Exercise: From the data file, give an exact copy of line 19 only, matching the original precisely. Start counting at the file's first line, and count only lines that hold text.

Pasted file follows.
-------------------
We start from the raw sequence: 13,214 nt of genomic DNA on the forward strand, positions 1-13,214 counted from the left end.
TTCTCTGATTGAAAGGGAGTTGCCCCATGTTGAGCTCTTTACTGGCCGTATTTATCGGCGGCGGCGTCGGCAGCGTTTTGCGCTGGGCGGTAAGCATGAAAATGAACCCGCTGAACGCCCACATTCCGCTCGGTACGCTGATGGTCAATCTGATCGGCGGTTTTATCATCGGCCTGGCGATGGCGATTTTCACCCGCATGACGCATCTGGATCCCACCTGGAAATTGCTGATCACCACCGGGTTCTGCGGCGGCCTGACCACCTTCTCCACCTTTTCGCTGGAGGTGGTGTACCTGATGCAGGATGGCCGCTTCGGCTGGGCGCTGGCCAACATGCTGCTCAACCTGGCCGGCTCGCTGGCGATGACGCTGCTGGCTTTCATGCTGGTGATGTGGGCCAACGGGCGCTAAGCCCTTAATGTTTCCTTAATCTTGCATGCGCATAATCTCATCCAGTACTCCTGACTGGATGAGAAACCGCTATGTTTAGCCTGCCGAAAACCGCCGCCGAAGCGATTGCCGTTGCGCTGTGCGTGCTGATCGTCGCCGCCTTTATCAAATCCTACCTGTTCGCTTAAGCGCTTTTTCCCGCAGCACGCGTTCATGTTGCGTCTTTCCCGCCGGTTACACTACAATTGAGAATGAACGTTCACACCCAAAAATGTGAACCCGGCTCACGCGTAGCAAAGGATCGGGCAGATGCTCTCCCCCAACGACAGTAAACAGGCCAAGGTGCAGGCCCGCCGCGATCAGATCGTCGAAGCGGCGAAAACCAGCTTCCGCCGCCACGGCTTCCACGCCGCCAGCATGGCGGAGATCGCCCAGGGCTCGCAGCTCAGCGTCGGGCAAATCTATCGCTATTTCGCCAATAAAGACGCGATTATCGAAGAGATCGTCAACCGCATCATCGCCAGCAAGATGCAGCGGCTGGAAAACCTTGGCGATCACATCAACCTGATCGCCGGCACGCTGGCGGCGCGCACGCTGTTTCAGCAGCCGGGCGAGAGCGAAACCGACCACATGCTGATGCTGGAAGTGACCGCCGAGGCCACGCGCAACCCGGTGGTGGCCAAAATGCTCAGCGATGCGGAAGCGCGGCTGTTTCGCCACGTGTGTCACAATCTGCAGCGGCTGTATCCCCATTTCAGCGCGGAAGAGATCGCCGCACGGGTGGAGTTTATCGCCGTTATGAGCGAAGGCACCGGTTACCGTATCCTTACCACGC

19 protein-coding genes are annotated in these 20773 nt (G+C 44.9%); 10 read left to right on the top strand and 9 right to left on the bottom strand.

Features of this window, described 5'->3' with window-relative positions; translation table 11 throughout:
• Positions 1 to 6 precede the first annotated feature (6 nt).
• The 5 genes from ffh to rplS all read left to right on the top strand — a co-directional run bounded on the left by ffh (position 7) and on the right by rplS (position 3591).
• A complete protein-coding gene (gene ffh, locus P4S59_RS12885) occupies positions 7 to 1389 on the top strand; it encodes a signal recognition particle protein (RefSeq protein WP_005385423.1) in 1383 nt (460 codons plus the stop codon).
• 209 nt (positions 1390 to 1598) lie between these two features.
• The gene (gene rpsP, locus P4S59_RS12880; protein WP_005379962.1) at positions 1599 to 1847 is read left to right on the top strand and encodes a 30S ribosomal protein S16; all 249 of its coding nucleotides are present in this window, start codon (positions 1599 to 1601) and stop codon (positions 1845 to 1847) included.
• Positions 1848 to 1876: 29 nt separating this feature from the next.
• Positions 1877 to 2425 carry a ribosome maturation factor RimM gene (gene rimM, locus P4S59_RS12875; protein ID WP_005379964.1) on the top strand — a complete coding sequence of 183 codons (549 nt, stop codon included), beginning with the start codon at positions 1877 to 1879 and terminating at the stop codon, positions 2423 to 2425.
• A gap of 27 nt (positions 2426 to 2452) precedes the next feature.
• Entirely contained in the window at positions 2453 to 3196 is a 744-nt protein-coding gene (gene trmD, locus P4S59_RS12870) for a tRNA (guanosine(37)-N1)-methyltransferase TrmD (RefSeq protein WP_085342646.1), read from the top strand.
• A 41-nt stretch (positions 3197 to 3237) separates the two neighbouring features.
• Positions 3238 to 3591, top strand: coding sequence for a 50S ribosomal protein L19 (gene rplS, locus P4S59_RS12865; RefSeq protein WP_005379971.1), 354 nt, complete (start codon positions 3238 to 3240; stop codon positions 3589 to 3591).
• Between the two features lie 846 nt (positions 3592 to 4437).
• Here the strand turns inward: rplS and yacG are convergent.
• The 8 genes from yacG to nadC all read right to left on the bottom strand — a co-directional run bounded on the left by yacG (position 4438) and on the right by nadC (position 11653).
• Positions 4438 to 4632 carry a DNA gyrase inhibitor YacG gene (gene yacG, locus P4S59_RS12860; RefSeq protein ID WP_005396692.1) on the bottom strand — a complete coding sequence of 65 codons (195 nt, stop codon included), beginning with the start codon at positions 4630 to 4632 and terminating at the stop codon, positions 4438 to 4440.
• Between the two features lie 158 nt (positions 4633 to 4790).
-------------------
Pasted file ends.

• Positions 4438 to 4632 carry a DNA gyrase inhibitor YacG gene (gene yacG, locus P4S59_RS12860; RefSeq protein ID WP_005396692.1) on the bottom strand — a complete coding sequence of 65 codons (195 nt, stop codon included), beginning with the start codon at positions 4630 to 4632 and terminating at the stop codon, positions 4438 to 4440.